So walking around is great, however not completely hazard free. The beautiful slate paving stones on the sidewalks provide an uneven surface for the inattentive walker; they are also (typically) narrow and when a streetlight or mailbox or public phone (yes! There are public phones!) takes up half the width and a pair of people is going the other way, it can be a squeeze.

But who cares! So much to see! So many places to try the molé! The zócalo is always great for strolling around, promenading. We saw two formal concerts there, one by a band of mostly young people that was more like song—45min interlude—song, so we didn’t stay for a lot of it; the other was the state marimba band, much more fun and exciting, with the interludes filled with digressions into the history of Oaxaca but the elderly (now wheelchair bound) man who directs it. One evening, we actually attended an indoor concert at the lovely Téatro Macedonio Alcalá. And even when no concerts, there is always interesting stuff happening. The first day we were there there was a demonstration in front of the municipal


palace that lines the southern side of the zócalo. The city was hosting a big meeting of the UNESCO “patrimonio” cities, and the demo seemed to be about the fact that while Oaxaca gets lots of money from UNESCO for this designation, the state is still very poor and the money is spent on – no one seems sure what. But not helping the poor.

The conference certainly generated a major police presence; police, both municipal and state, patrolling on foot, in cars, and on trucks with machine guns mounted on every corner within several blocks of the zócalo. After the weekend, the end of the conference, the police presence dramatically decreased, but there was still an obvious presence in the streets of the historic centró. Other political activity continued in the zócalo, particularly a booth advocating for communal benefit, rather than privatization, of the nation and  state’s oil resources. Also the zocálo and adjacent square outside the cathedral were full of stalls selling many goods – food, textiles, pottery – that had been apparently “cleaned up” for the UNESCO conference. In addition to the stalls, many individual vendors have returned.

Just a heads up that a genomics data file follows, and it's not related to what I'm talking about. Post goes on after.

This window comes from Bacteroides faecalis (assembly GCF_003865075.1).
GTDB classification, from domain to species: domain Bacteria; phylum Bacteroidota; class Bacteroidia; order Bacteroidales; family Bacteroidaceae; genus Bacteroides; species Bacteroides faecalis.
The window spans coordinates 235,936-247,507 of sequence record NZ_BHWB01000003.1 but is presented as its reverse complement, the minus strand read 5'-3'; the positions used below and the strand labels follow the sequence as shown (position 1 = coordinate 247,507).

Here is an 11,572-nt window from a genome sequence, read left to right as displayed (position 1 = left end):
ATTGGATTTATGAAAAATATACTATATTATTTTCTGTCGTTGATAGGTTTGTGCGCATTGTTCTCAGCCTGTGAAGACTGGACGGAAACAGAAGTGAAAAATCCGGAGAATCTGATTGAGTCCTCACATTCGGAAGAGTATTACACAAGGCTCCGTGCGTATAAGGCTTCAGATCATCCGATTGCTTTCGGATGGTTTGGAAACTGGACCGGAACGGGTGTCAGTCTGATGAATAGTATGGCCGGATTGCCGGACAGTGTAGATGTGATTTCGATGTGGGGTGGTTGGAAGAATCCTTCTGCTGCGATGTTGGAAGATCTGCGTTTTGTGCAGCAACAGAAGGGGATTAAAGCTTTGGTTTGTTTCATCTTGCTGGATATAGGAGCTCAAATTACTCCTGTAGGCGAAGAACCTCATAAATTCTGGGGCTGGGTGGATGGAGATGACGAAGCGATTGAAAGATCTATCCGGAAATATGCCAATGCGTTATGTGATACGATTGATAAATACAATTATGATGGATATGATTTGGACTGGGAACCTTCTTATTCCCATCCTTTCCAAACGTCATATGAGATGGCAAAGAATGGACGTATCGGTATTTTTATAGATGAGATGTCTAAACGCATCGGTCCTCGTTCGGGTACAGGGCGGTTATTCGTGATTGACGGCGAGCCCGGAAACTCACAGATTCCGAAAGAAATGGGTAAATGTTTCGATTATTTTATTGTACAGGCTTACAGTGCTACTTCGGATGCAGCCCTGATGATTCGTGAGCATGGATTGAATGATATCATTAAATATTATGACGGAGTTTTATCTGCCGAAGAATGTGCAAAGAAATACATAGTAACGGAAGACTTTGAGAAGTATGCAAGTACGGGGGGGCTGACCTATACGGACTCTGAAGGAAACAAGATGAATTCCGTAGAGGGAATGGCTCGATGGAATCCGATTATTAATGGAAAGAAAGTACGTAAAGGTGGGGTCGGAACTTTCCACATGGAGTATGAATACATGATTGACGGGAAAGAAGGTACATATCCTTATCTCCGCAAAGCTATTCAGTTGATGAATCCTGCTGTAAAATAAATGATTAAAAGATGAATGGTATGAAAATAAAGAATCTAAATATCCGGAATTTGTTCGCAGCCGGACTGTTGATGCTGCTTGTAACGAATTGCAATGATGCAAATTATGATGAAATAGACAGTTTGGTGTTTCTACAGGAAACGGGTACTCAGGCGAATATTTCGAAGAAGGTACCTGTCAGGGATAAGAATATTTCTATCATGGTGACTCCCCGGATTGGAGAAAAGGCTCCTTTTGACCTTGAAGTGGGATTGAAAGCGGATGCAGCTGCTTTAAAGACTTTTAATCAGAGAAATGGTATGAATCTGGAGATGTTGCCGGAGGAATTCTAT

Stalls in the zócalo are small manifestations of the huge markets, Juárez two blocks away, and 20 de Noviembre, on the block beyond that. Also, to the north, the Mercado Pascua Sanchéz, with the huge fig tree in front. Near to that market is the escalera, section after section of steps lined with houses going up the hill toward the Guelaguetza arena at the top. But, before reaching the arena, in a covered area under the highway, a beautiful group of murals portraying history and music of the region. And, north of that, the small street of Rufino Tamyo lined with the arcos supporting the old aqueduct that brought water into Oaxaca from the foothills of the Sierra Juárez, and the village of San Felipe del Agua, now with stores and houses built into the arches, along with an occasional shrine and a small street guarded by a statue of the archangel Gabriel.

Monday, November 4, 2013

Matthew, we miss you

November 5, 2013

Matt, it is 35 years since you were born. I remember that day very well, anticipating whether you would turn around or if your mom would need a Caesarean section. Turned out you didn’t, and she did, and when you came out I can never remember being happier. I called your grandparents and when asked what (i.e., what sex) I said “It’s a baby!”. I loved you so much, and I still do and I miss you because you are not 35 years old, you are no longer with us. I can only imagine how you might be now that would be different from you were at 24. I can look around at your friends and lovers, at Erin and Tequia and Joe and see what they are doing, and look at Adam who is 31 and has a good and interesting job and is going to be marrying Jess and wonder how you might be, and all I can think of is that you would be you. Smart, and caring, and kind, and sometimes, unfortunately for the rest of us, too silent about the most important things that were going on in your mind.